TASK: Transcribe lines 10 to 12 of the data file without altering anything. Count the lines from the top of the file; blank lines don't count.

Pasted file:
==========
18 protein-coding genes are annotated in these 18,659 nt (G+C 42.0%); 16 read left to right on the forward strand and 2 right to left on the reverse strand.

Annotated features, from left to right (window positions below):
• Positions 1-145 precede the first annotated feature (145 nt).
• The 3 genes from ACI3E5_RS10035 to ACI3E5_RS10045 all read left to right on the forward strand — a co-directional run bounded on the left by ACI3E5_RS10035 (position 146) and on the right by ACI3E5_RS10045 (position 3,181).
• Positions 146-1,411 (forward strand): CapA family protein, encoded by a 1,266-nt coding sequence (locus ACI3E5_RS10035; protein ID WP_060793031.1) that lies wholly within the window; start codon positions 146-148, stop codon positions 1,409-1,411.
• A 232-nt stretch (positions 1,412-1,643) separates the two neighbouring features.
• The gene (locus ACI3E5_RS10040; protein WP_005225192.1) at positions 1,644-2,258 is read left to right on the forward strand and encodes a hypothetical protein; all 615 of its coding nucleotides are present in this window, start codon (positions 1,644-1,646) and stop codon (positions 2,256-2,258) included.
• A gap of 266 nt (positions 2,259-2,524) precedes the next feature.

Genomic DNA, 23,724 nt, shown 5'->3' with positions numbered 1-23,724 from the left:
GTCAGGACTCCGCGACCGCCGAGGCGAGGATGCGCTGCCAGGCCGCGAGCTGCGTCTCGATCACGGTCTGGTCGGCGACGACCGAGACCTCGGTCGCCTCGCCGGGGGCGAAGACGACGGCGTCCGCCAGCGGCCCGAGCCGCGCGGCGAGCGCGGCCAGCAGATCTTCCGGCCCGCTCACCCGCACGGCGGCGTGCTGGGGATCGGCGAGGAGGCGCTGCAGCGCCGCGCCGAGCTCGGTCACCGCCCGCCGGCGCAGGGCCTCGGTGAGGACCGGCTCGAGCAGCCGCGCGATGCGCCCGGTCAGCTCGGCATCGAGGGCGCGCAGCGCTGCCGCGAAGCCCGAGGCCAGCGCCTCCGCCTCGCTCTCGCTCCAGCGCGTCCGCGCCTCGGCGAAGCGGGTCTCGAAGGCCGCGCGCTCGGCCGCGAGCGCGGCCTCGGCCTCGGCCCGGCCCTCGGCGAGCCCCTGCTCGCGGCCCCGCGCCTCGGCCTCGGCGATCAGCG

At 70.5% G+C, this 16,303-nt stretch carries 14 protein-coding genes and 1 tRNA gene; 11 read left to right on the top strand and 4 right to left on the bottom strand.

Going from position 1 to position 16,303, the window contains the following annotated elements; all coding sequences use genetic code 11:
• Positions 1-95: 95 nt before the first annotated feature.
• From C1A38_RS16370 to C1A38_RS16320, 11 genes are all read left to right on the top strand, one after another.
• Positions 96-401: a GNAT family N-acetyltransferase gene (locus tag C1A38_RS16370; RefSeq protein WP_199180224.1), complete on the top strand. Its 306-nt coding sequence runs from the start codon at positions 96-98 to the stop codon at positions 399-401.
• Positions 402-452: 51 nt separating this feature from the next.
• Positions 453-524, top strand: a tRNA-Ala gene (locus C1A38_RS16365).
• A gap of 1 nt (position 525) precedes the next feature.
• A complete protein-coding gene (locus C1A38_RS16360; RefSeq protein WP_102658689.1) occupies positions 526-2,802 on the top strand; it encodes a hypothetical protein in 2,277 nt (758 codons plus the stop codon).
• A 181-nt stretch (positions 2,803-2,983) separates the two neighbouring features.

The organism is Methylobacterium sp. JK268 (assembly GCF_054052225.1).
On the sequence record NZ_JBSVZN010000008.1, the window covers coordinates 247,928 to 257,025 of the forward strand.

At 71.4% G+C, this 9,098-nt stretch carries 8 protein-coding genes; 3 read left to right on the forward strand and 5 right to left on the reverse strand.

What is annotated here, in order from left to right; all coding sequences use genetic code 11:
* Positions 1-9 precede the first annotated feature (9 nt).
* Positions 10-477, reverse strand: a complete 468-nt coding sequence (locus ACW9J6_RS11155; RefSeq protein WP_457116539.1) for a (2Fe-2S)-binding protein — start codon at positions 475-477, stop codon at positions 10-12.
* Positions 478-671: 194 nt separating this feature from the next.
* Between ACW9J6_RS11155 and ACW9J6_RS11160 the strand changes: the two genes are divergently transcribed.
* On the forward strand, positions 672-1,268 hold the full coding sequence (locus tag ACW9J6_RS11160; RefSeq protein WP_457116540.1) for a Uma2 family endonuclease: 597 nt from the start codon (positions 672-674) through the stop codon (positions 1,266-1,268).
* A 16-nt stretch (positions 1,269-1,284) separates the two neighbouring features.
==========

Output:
GTCAGGACTCCGCGACCGCCGAGGCGAGGATGCGCTGCCAGGCCGCGAGCTGCGTCTCGATCACGGTCTGGTCGGCGACGACCGAGACCTCGGTCGCCTCGCCGGGGGCGAAGACGACGGCGTCCGCCAGCGGCCCGAGCCGCGCGGCGAGCGCGGCCAGCAGATCTTCCGGCCCGCTCACCCGCACGGCGGCGTGCTGGGGATCGGCGAGGAGGCGCTGCAGCGCCGCGCCGAGCTCGGTCACCGCCCGCCGGCGCAGGGCCTCGGTGAGGACCGGCTCGAGCAGCCGCGCGATGCGCCCGGTCAGCTCGGCATCGAGGGCGCGCAGCGCTGCCGCGAAGCCCGAGGCCAGCGCCTCCGCCTCGCTCTCGCTCCAGCGCGTCCGCGCCTCGGCGAAGCGGGTCTCGAAGGCCGCGCGCTCGGCCGCGAGCGCGGCCTCGGCCTCGGCCCGGCCCTCGGCGAGCCCCTGCTCGCGGCCCCGCGCCTCGGCCTCGGCGATCAGCG

At 70.5% G+C, this 16,303-nt stretch carries 14 protein-coding genes and 1 tRNA gene; 11 read left to right on the top strand and 4 right to left on the bottom strand.

Going from position 1 to position 16,303, the window contains the following annotated elements; all coding sequences use genetic code 11: